Once I get my feedback, I’ll go through another heavy revision process and prepare to submit a final draft for defense in January/February. The timing will be tricky with my little girl due at the end of January, but I have juggled the crazy that is life before, so I’ll do it again when the time comes. Again, this will all be due to the support of my wife and family. Without them this degree simply does not happen.
I look forward to hopefully being Dr. Dad in February.
Project-Based Learning in my School House
I mentioned briefly above that I wrote an entry on PBL for an upcoming Sage Encyclopedia on Youth Organizations coming out in March. That entry was a firm reminder of why I am doing the work I am in my school where students are exposed more often to assignments lined with authenticity and the skills necessary to collaborate and complete a complex task. If you watched my former students who sat down to talk to me about their experiences with PBL, you might recall Tiffany. Tiffany is creating video for one of her advanced media classes that will showcase a good deal of what I wrote in the Sage Encyclopedia. If all goes well, it will be a piece that can be used in many forums for others to understand the long-term benefits for PBL instruction.
In addition, I have course teams at my school starting to craft projects as a more authentic way to assess their students’ knowledge and understanding. Specifically, our World History and US History teams have really stepped up. While many of the projects are what I might call PBL lite, they are on the right track and building towards authentic projects. I have enjoyed helping them in the process and seeing them excited about the results they are getting. They admit the work is hard up front, but they like how their students are engaging in history in way not seen when they finished each unit with a test or essay.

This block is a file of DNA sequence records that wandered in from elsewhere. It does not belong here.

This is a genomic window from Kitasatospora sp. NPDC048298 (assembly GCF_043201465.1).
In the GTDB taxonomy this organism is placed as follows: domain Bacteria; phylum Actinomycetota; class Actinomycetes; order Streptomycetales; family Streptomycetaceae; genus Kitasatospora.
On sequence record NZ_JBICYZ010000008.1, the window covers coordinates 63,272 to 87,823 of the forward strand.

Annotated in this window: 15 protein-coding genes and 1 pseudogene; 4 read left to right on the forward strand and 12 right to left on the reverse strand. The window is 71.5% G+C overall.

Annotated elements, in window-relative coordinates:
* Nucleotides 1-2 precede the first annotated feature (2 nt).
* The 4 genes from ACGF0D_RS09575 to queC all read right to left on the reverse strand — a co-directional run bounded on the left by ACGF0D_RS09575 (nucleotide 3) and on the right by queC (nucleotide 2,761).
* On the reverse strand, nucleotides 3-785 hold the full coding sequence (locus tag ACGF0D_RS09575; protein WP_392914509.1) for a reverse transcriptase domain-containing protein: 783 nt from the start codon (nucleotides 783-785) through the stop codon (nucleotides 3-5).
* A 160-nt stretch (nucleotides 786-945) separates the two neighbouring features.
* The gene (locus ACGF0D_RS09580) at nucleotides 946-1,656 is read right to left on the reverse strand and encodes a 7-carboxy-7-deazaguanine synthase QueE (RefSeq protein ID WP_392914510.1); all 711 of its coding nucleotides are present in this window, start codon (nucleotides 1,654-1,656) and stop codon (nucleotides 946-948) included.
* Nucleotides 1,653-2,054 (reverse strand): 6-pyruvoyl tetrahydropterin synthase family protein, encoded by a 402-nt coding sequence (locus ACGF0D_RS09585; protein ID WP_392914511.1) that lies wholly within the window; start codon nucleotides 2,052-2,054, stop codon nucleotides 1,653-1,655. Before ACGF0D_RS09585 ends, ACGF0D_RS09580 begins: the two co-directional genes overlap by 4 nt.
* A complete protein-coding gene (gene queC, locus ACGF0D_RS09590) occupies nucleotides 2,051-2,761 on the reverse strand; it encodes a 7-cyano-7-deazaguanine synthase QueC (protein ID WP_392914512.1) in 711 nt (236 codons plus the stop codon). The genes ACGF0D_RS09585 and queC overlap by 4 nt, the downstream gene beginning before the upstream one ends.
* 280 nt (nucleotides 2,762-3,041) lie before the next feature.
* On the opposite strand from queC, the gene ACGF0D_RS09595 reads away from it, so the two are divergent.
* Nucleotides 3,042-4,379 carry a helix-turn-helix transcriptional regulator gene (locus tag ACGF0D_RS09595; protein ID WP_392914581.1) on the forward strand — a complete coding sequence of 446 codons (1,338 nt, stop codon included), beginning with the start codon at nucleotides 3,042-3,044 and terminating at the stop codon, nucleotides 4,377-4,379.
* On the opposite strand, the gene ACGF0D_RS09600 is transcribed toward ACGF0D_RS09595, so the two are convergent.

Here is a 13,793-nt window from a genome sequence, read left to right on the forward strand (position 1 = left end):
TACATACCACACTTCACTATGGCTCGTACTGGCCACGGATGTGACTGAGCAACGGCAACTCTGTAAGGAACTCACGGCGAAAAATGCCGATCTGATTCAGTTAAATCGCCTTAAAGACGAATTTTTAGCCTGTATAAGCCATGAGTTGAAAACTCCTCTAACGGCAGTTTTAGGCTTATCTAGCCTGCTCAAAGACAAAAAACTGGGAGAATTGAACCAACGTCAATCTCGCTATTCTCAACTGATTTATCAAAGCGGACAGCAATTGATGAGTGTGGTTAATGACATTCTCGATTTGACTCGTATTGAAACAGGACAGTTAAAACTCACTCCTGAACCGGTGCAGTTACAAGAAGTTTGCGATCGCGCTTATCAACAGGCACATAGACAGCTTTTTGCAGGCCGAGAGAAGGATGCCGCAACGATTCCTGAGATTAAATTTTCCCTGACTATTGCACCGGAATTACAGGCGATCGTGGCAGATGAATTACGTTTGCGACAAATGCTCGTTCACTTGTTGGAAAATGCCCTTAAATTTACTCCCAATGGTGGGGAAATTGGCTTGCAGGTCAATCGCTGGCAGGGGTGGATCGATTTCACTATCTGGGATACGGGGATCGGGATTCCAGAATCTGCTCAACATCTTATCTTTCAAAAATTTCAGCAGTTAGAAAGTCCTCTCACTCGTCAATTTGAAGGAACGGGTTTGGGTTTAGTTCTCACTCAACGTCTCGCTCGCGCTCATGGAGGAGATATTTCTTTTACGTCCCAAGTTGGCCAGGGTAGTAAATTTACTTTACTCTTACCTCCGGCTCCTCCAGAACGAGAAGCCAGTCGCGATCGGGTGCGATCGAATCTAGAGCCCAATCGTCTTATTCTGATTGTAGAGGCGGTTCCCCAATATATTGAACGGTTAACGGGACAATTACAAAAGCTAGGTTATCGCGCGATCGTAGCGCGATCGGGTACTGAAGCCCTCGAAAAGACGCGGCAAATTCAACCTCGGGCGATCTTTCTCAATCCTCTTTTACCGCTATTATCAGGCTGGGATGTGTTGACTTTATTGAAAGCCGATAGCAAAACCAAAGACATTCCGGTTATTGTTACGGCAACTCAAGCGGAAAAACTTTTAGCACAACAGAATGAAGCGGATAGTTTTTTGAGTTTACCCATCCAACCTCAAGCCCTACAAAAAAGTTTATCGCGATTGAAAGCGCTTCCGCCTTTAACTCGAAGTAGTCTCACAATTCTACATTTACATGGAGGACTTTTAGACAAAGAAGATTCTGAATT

Our CTE (Career & Tech Ed) teachers are starting to move the needle on their PBL efforts as well. They are a group particularly well suited to make a powerful, authentic experiences happen for their students. There are music tech students working to create a radio station. The A/V students work closely with MTI Baths near our school to develop instructional videos for their products. The same program also produces four on-going productions throughout the year–a weekly news cast, a monthly documentary-style production, advisement videos highlighting our students, and a month variety show. Our marketing organization is the biggest it’s ever been, and we starting to see our healthcare occupation students engaged in role playing and mini-projects that could set up big opportunities in the future.
Finally, we have great community members who are engaging students in projects that may not have a direct academic correlation, but they strongly support these students’ soft skills development. One such project is with the WES Foundation and their partnership with our kids for the Power Flower project. Just some very cool stuff.
Alright, that is it my friends. I plan on posting regularly with a more detailed look at my dissertation pursuits and PBL in my school. It feels good to be back!